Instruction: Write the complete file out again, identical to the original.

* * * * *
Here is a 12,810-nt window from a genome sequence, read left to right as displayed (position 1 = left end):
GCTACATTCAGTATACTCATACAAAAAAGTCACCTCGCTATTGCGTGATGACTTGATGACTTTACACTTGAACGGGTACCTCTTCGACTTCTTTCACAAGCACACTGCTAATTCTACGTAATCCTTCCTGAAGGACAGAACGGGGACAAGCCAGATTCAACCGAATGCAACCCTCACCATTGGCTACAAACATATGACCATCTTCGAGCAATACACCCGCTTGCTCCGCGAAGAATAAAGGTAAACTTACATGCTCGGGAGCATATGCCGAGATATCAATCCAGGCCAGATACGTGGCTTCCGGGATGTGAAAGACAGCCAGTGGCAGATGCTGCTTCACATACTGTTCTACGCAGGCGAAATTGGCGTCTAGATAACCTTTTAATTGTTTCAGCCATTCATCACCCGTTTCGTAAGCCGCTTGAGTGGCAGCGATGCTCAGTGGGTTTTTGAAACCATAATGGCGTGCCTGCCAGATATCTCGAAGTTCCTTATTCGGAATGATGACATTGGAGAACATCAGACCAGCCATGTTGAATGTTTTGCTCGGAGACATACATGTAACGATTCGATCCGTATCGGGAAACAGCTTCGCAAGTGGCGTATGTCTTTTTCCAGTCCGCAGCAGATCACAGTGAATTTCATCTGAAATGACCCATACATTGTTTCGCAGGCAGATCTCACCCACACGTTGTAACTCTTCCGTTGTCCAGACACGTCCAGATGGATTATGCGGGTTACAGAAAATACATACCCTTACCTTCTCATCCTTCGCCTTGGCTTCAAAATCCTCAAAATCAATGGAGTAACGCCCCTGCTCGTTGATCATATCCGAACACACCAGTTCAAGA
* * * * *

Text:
Here is a 12,810-nt window from a genome sequence, read left to right as displayed (position 1 = left end):
GCTACATTCAGTATACTCATACAAAAAAGTCACCTCGCTATTGCGTGATGACTTGATGACTTTACACTTGAACGGGTACCTCTTCGACTTCTTTCACAAGCACACTGCTAATTCTACGTAATCCTTCCTGAAGGACAGAACGGGGACAAGCCAGATTCAACCGAATGCAACCCTCACCATTGGCTACAAACATATGACCATCTTCGAGCAATACACCCGCTTGCTCCGCGAAGAATAAAGGTAAACTTACATGCTCGGGAGCATATGCCGAGATATCAATCCAGGCCAGATACGTGGCTTCCGGGATGTGAAAGACAGCCAGTGGCAGATGCTGCTTCACATACTGTTCTACGCAGGCGAAATTGGCGTCTAGATAACCTTTTAATTGTTTCAGCCATTCATCACCCGTTTCGTAAGCCGCTTGAGTGGCAGCGATGCTCAGTGGGTTTTTGAAACCATAATGGCGTGCCTGCCAGATATCTCGAAGTTCCTTATTCGGAATGATGACATTGGAGAACATCAGACCAGCCATGTTGAATGTTTTGCTCGGAGACATACATGTAACGATTCGATCCGTATCGGGAAACAGCTTCGCAAGTGGCGTATGTCTTTTTCCAGTCCGCAGCAGATCACAGTGAATTTCATCTGAAATGACCCATACATTGTTTCGCAGGCAGATCTCACCCACACGTTGTAACTCTTCCGTTGTCCAGACACGTCCAGATGGATTATGCGGGTTACAGAAAATACATACCCTTACCTTCTCATCCTTCGCCTTGGCTTCAAAATCCTCAAAATCAATGGAGTAACGCCCCTGCTCGTTGATCATATCCGAACACACCAGTTCAAGA